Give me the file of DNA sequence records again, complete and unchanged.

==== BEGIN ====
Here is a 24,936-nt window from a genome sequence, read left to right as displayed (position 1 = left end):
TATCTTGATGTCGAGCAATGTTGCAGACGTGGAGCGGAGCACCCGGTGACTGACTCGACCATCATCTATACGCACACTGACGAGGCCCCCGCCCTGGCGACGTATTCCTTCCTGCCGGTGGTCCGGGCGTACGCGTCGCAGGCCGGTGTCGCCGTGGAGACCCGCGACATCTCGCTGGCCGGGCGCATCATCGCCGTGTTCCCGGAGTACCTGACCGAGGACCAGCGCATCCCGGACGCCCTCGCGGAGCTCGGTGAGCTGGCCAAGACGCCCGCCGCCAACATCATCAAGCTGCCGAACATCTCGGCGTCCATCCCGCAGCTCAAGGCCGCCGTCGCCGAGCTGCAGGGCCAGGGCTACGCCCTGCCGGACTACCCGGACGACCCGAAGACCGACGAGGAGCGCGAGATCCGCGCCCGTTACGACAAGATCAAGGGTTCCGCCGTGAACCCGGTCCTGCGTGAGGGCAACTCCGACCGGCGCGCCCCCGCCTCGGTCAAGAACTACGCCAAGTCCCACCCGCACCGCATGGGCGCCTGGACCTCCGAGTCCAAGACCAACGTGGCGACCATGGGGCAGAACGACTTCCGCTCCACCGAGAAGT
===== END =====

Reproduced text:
Here is a 24,936-nt window from a genome sequence, read left to right as displayed (position 1 = left end):
TATCTTGATGTCGAGCAATGTTGCAGACGTGGAGCGGAGCACCCGGTGACTGACTCGACCATCATCTATACGCACACTGACGAGGCCCCCGCCCTGGCGACGTATTCCTTCCTGCCGGTGGTCCGGGCGTACGCGTCGCAGGCCGGTGTCGCCGTGGAGACCCGCGACATCTCGCTGGCCGGGCGCATCATCGCCGTGTTCCCGGAGTACCTGACCGAGGACCAGCGCATCCCGGACGCCCTCGCGGAGCTCGGTGAGCTGGCCAAGACGCCCGCCGCCAACATCATCAAGCTGCCGAACATCTCGGCGTCCATCCCGCAGCTCAAGGCCGCCGTCGCCGAGCTGCAGGGCCAGGGCTACGCCCTGCCGGACTACCCGGACGACCCGAAGACCGACGAGGAGCGCGAGATCCGCGCCCGTTACGACAAGATCAAGGGTTCCGCCGTGAACCCGGTCCTGCGTGAGGGCAACTCCGACCGGCGCGCCCCCGCCTCGGTCAAGAACTACGCCAAGTCCCACCCGCACCGCATGGGCGCCTGGACCTCCGAGTCCAAGACCAACGTGGCGACCATGGGGCAGAACGACTTCCGCTCCACCGAGAAGT